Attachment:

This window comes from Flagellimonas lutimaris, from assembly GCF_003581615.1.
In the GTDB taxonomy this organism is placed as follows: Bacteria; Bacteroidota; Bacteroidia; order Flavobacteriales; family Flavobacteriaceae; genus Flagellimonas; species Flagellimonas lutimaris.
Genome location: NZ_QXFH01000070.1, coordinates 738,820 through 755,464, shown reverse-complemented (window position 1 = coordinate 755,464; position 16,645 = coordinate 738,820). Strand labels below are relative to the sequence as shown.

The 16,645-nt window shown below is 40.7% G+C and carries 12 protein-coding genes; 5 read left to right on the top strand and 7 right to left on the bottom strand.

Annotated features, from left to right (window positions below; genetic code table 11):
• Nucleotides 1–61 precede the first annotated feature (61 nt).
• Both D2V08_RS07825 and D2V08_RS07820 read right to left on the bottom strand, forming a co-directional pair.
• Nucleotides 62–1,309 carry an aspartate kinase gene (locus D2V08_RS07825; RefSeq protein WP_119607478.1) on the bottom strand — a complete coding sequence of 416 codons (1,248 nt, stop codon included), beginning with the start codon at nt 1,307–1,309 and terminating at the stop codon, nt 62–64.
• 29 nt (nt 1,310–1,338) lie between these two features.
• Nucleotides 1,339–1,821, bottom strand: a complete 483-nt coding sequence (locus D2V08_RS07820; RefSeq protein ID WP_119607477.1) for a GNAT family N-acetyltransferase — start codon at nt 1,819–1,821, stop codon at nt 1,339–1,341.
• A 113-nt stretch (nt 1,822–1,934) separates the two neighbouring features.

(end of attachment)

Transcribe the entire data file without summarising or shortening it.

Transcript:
This window comes from Flagellimonas lutimaris, from assembly GCF_003581615.1.
In the GTDB taxonomy this organism is placed as follows: Bacteria; Bacteroidota; Bacteroidia; order Flavobacteriales; family Flavobacteriaceae; genus Flagellimonas; species Flagellimonas lutimaris.
Genome location: NZ_QXFH01000070.1, coordinates 738,820 through 755,464, shown reverse-complemented (window position 1 = coordinate 755,464; position 16,645 = coordinate 738,820). Strand labels below are relative to the sequence as shown.

The 16,645-nt window shown below is 40.7% G+C and carries 12 protein-coding genes; 5 read left to right on the top strand and 7 right to left on the bottom strand.

Annotated features, from left to right (window positions below; genetic code table 11):
• Nucleotides 1–61 precede the first annotated feature (61 nt).
• Both D2V08_RS07825 and D2V08_RS07820 read right to left on the bottom strand, forming a co-directional pair.
• Nucleotides 62–1,309 carry an aspartate kinase gene (locus D2V08_RS07825; RefSeq protein WP_119607478.1) on the bottom strand — a complete coding sequence of 416 codons (1,248 nt, stop codon included), beginning with the start codon at nt 1,307–1,309 and terminating at the stop codon, nt 62–64.
• 29 nt (nt 1,310–1,338) lie between these two features.
• Nucleotides 1,339–1,821, bottom strand: a complete 483-nt coding sequence (locus D2V08_RS07820; RefSeq protein ID WP_119607477.1) for a GNAT family N-acetyltransferase — start codon at nt 1,819–1,821, stop codon at nt 1,339–1,341.
• A 113-nt stretch (nt 1,822–1,934) separates the two neighbouring features.